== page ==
One can take for granted how easy it is to travel the length of California, but before 1876, the way to and from Los Angeles and the Bay Area had a mighty obstacle: the Tehachapis mountain range running east-west in the southern San Joaquin Valley, between the Sierra Nevada and the Coast Range.
The construction of the Southern Pacific Railroad line through Tehachapi opened up travel between two major California cities in the north and south. It would become vital to the growth of Los Angeles and remain an important part of Tehachapi’s history.
Before its construction, a stage line operated from the railhead at Caliente to San Fernando, but the Tehachapis blocked the way for further southern travel.
Work on the rail line started in 1874 by civil engineers William Hood and J.B. Harris. It was built by Chinese immigrants, on a 2.2 percent gradient route to Tehachapi’s summit. To get the railroad over the mountains, Hood and Harris plotted a route across the Tehachapi Pass, the lowest and easiest pass.
The Southern Pacific Railroad later was extended to Mojave and across the Antelope Valley, reaching Los Angeles through Soledad Canyon and the San Fernando tunnel.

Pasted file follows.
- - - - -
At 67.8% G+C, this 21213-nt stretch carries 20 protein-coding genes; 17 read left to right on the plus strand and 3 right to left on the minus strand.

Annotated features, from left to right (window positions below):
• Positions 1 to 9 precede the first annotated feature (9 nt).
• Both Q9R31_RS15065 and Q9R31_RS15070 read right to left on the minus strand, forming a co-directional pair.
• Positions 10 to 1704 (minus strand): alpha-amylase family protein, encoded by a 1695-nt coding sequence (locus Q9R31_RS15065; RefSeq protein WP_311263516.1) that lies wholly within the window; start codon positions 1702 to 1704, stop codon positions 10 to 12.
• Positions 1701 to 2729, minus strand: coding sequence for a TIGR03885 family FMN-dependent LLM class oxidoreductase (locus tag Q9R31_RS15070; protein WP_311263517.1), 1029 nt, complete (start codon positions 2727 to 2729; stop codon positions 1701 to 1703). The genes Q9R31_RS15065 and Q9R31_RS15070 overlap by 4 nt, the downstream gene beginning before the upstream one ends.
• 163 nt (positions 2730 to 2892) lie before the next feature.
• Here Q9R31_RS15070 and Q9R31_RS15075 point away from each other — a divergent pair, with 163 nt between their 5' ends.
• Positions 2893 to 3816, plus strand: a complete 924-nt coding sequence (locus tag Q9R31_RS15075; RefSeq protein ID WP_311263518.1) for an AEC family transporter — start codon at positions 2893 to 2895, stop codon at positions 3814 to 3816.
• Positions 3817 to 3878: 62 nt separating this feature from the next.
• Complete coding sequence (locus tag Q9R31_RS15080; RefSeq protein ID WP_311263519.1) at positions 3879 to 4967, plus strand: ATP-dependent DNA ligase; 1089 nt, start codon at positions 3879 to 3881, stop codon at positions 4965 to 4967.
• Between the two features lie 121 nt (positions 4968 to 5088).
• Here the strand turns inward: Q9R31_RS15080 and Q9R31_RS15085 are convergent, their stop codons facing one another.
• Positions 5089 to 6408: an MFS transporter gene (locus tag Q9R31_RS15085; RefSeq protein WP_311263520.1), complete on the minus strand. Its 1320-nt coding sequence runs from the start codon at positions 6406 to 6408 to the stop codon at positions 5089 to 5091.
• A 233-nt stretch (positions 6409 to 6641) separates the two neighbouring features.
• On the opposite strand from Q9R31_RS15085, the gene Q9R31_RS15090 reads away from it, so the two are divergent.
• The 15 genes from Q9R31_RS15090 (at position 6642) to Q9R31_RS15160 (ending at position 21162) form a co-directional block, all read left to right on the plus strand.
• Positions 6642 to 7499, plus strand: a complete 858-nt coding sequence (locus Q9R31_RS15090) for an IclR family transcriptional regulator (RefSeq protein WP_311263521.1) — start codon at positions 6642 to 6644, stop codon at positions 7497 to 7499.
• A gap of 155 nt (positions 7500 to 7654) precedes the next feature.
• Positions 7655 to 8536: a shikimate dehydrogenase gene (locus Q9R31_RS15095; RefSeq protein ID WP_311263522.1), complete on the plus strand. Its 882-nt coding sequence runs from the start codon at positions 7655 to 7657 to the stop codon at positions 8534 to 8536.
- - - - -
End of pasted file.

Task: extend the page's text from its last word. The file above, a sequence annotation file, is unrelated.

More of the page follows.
The Southern Pacific Railroad, which monopolized California’s railroads at this time, eventually found a rival in the Santa Fe Railway. Eyeing a line that would cross the Tehachapis from Bakersfield up to Tejon and Chanac Creeks, Santa Fe and Southern Pacific would come to an agreement in 1899 that let Santa Fe trains use the Tehachapi grade. The Santa Fe line no longer needed to be built.
More recently, in 1996, Union Pacific absorbed Southern Pacific, and Burlington Northern Santa Fe succeeded the Santa Fe. Today, the two continue to operate the Tehachapi line.
The track hasn’t changed much since it was built more than 140 years ago. It’s still one of the busiest runs of single-track railroads in the continent, with about 50 trains a day on the famous Tehachapi Loop.